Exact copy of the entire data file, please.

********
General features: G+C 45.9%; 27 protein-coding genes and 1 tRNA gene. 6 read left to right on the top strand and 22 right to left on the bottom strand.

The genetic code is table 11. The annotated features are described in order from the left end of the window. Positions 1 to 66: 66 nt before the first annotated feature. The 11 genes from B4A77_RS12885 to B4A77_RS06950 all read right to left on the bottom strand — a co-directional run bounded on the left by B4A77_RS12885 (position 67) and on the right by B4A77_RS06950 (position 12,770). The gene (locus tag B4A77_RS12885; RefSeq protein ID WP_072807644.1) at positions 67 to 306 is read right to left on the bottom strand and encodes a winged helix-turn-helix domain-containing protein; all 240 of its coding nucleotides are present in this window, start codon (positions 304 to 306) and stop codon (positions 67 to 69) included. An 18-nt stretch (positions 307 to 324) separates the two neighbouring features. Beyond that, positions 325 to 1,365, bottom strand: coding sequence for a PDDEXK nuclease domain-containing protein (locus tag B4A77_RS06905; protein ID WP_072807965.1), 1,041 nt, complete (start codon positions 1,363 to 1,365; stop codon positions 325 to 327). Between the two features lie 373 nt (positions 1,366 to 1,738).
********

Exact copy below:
General features: G+C 45.9%; 27 protein-coding genes and 1 tRNA gene. 6 read left to right on the top strand and 22 right to left on the bottom strand.

The genetic code is table 11. The annotated features are described in order from the left end of the window. Positions 1 to 66: 66 nt before the first annotated feature. The 11 genes from B4A77_RS12885 to B4A77_RS06950 all read right to left on the bottom strand — a co-directional run bounded on the left by B4A77_RS12885 (position 67) and on the right by B4A77_RS06950 (position 12,770). The gene (locus tag B4A77_RS12885; RefSeq protein ID WP_072807644.1) at positions 67 to 306 is read right to left on the bottom strand and encodes a winged helix-turn-helix domain-containing protein; all 240 of its coding nucleotides are present in this window, start codon (positions 304 to 306) and stop codon (positions 67 to 69) included. An 18-nt stretch (positions 307 to 324) separates the two neighbouring features. Beyond that, positions 325 to 1,365, bottom strand: coding sequence for a PDDEXK nuclease domain-containing protein (locus tag B4A77_RS06905; protein ID WP_072807965.1), 1,041 nt, complete (start codon positions 1,363 to 1,365; stop codon positions 325 to 327). Between the two features lie 373 nt (positions 1,366 to 1,738).